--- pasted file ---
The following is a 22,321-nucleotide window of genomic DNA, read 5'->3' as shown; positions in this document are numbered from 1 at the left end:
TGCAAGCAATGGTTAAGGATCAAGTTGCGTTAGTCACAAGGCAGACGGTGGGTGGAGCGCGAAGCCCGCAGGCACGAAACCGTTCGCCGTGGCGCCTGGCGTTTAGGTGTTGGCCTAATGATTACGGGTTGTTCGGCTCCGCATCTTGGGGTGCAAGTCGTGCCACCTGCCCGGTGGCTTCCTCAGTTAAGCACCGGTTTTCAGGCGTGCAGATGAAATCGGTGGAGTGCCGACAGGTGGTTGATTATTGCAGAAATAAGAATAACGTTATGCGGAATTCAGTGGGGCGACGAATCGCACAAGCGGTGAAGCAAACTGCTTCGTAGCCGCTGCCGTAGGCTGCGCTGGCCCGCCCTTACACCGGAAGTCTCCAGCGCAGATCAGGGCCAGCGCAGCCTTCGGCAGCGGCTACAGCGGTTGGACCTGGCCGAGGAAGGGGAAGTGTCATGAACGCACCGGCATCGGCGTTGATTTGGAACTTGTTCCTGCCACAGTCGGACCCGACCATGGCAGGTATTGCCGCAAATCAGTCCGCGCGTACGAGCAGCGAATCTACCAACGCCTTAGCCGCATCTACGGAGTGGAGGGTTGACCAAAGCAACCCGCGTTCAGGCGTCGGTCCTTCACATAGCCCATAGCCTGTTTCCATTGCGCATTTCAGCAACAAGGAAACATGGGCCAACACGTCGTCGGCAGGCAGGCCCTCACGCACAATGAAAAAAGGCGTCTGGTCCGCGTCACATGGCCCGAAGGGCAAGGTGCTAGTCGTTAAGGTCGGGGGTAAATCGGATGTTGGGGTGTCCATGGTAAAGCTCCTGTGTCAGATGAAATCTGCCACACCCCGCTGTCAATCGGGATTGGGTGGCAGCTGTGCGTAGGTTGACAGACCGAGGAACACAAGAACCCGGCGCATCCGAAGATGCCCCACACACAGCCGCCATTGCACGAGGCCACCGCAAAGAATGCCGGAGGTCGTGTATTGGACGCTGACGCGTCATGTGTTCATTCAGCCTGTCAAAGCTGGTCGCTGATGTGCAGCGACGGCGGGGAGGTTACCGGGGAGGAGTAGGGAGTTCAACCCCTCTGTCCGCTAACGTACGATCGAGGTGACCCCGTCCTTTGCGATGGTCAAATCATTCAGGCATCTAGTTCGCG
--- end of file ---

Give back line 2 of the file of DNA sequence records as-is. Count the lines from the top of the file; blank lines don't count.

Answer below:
TGCAAGCAATGGTTAAGGATCAAGTTGCGTTAGTCACAAGGCAGACGGTGGGTGGAGCGCGAAGCCCGCAGGCACGAAACCGTTCGCCGTGGCGCCTGGCGTTTAGGTGTTGGCCTAATGATTACGGGTTGTTCGGCTCCGCATCTTGGGGTGCAAGTCGTGCCACCTGCCCGGTGGCTTCCTCAGTTAAGCACCGGTTTTCAGGCGTGCAGATGAAATCGGTGGAGTGCCGACAGGTGGTTGATTATTGCAGAAATAAGAATAACGTTATGCGGAATTCAGTGGGGCGACGAATCGCACAAGCGGTGAAGCAAACTGCTTCGTAGCCGCTGCCGTAGGCTGCGCTGGCCCGCCCTTACACCGGAAGTCTCCAGCGCAGATCAGGGCCAGCGCAGCCTTCGGCAGCGGCTACAGCGGTTGGACCTGGCCGAGGAAGGGGAAGTGTCATGAACGCACCGGCATCGGCGTTGATTTGGAACTTGTTCCTGCCACAGTCGGACCCGACCATGGCAGGTATTGCCGCAAATCAGTCCGCGCGTACGAGCAGCGAATCTACCAACGCCTTAGCCGCATCTACGGAGTGGAGGGTTGACCAAAGCAACCCGCGTTCAGGCGTCGGTCCTTCACATAGCCCATAGCCTGTTTCCATTGCGCATTTCAGCAACAAGGAAACATGGGCCAACACGTCGTCGGCAGGCAGGCCCTCACGCACAATGAAAAAAGGCGTCTGGTCCGCGTCACATGGCCCGAAGGGCAAGGTGCTAGTCGTTAAGGTCGGGGGTAAATCGGATGTTGGGGTGTCCATGGTAAAGCTCCTGTGTCAGATGAAATCTGCCACACCCCGCTGTCAATCGGGATTGGGTGGCAGCTGTGCGTAGGTTGACAGACCGAGGAACACAAGAACCCGGCGCATCCGAAGATGCCCCACACACAGCCGCCATTGCACGAGGCCACCGCAAAGAATGCCGGAGGTCGTGTATTGGACGCTGACGCGTCATGTGTTCATTCAGCCTGTCAAAGCTGGTCGCTGATGTGCAGCGACGGCGGGGAGGTTACCGGGGAGGAGTAGGGAGTTCAACCCCTCTGTCCGCTAACGTACGATCGAGGTGACCCCGTCCTTTGCGATGGTCAAATCATTCAGGCATCTAGTTCGCG